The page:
It's overwhelming that I'm still alive right now to say these things. It's unexpected, and more than pleasantly surprising.
Relatively recently, I very legitimately thought that I was going to die. Like, cease to exist. Quit breathing. Dissolve.
But I didn't die, and today my bank called me not once, but twice because some lunatic was up late last night, pacing back and forth and cradling her laptop like a baby, using my credit cards to book a flight from London to Reykjavík to Toronto, hire a car in Keflavík, and schedule an ice caving adventure in Jökulsárlón for this November.
It's almost as if my bank has never met me. Obviously, that lunatic was absolutely me. In fairness, though, the majority of my wandering shenanigans have been either crowdfunded or attached to grants from the National Science Foundation or the National Parks Service. I think that this is the first time in my life during which I've worked my hours and paid all of my dues. And goodness gracious, this lunatic has some plans.
My November is, more or less, booked. And I'm using Iceland as a halfway house to my lovely friends in the Eurozone (and the U.K., hello Hannah!) as well as a halfway house to my own survival. Funny, because I'm doing Iceland solo, and doing lots of things that could probably kill me. The sun doesn't really rise in Iceland during November, and the weather can be unpredictable and temperamental; however, I was raised in Michigan snow and I've driven through insane blizzards in Colorado and I've survived fish-tailing in Detroit...so we'll just do our best to not get the rental car lodged into a snow bank, shall we? I fully intend to drive a car I've never heard of before now, walk on a glacier and under ice caves, search for an American plane crash, dance with the Northern lights, flirt with several volcanoes, and drive the entirety of the Icelandic Route 1. All because I can, and I will.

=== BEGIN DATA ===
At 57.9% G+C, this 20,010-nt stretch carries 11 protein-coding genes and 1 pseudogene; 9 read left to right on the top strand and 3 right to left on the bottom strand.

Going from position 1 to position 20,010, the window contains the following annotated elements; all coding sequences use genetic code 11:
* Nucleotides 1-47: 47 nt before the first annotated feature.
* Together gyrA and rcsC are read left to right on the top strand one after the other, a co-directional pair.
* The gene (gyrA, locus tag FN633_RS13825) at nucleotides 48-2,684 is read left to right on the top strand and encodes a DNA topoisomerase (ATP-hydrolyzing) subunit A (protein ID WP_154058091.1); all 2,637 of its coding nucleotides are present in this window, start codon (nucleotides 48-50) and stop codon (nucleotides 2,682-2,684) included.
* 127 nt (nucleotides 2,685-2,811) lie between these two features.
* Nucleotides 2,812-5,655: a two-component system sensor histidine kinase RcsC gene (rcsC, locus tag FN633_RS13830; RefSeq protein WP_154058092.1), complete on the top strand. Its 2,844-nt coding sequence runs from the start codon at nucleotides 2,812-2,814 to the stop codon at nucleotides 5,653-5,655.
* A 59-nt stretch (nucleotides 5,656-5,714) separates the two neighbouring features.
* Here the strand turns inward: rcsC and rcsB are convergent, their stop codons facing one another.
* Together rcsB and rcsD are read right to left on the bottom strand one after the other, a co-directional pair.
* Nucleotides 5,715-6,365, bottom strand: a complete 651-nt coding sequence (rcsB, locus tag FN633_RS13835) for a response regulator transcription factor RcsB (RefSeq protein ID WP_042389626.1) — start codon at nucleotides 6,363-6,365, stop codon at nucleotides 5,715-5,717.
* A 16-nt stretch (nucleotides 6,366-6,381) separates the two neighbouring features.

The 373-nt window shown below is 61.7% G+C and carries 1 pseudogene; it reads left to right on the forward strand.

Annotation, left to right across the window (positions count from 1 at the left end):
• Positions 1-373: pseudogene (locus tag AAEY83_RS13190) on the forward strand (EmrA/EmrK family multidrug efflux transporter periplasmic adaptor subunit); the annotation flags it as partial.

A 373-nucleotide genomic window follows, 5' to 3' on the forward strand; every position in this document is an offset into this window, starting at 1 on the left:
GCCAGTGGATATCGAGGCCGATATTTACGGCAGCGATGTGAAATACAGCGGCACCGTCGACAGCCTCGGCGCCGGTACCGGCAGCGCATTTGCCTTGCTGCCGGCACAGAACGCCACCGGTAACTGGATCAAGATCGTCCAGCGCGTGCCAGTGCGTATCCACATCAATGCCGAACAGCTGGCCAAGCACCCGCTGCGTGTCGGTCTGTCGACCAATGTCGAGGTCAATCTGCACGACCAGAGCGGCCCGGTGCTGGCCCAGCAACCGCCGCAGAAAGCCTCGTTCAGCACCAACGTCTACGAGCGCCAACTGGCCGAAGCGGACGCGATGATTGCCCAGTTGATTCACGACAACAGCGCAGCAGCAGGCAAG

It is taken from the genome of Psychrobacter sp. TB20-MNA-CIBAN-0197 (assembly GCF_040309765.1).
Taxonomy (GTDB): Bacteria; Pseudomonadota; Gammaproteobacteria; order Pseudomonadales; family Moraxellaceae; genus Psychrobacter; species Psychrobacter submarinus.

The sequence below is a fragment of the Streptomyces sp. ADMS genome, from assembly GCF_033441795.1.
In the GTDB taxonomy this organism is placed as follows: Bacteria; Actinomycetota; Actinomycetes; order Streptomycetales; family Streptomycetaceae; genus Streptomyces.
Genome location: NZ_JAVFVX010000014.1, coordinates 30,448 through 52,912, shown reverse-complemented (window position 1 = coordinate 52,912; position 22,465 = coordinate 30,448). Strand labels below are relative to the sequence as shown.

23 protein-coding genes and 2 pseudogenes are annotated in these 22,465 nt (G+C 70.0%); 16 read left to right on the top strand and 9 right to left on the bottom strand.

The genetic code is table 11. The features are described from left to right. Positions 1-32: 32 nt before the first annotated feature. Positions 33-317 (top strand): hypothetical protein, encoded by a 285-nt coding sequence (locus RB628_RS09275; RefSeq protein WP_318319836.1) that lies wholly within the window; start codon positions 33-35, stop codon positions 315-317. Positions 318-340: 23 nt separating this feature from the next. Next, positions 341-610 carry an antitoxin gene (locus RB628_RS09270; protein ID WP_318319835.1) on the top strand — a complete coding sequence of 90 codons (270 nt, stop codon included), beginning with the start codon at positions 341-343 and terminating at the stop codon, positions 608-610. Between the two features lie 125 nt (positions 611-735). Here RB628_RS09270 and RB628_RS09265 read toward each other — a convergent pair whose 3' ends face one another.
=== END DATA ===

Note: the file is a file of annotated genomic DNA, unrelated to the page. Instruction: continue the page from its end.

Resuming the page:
I am jumping out of my skin, excited. But still, it's a lot to think about and a lot to do, and kind of a lot of money. Not in the grand scheme of things, but considering the fact that I was flat broke just six short months ago, it is. It's worth it, though. So much. My heart, it wants this. And I have to follow it if I want a glacier's chance in hell of staying healthy.
This period of growth is sporadic. It's combustible and spontaneous. It's random and so much like a sparkler or a spreading disease or a swarm of bees. And although I have November at my fingertips, I've recently acquired a three month hole in my end-of-summer plans. Possibly. Probably. Most likely. And the uncertainty is both a thrill and a terror. I could literally go anywhere and do anything with that time. I can keep wandering, if I can sustain myself for that long. I. Could. Go. Anywhere.
And it's interesting to see my friends and family during this time, taking root instead. In comparison, I appear to have lost my mind. I'm out here living day to day, week to week, making loose plans and tentative promises, just assuming that I'll find something in the middle of the nothing because I always do. But then there's everyone else, making solid plans and standing on foundations that are firm enough, allowing their roots to sink in and spread and weave and strengthen, making commitments and certain promises, growing up while I'm growing out.
There are certain commitments that I haven't allowed myself to make just yet. There are certain parts of me that I can't give away. There are still dark corners in my heart and some real fears, and I'd be lying to you if I claimed that my skin no longer felt like a prison for my spirit. It still does. I haven't had massive anxiety attacks over it since I've started to feel better, no clawing at my exoskeleton or searching desperately for the magic button that would open my ribcage; however, I still wish I could transcend this body. So I'll do it metaphorically, by taking my body where my spirit wishes to go.
I am, after all, prone to wander.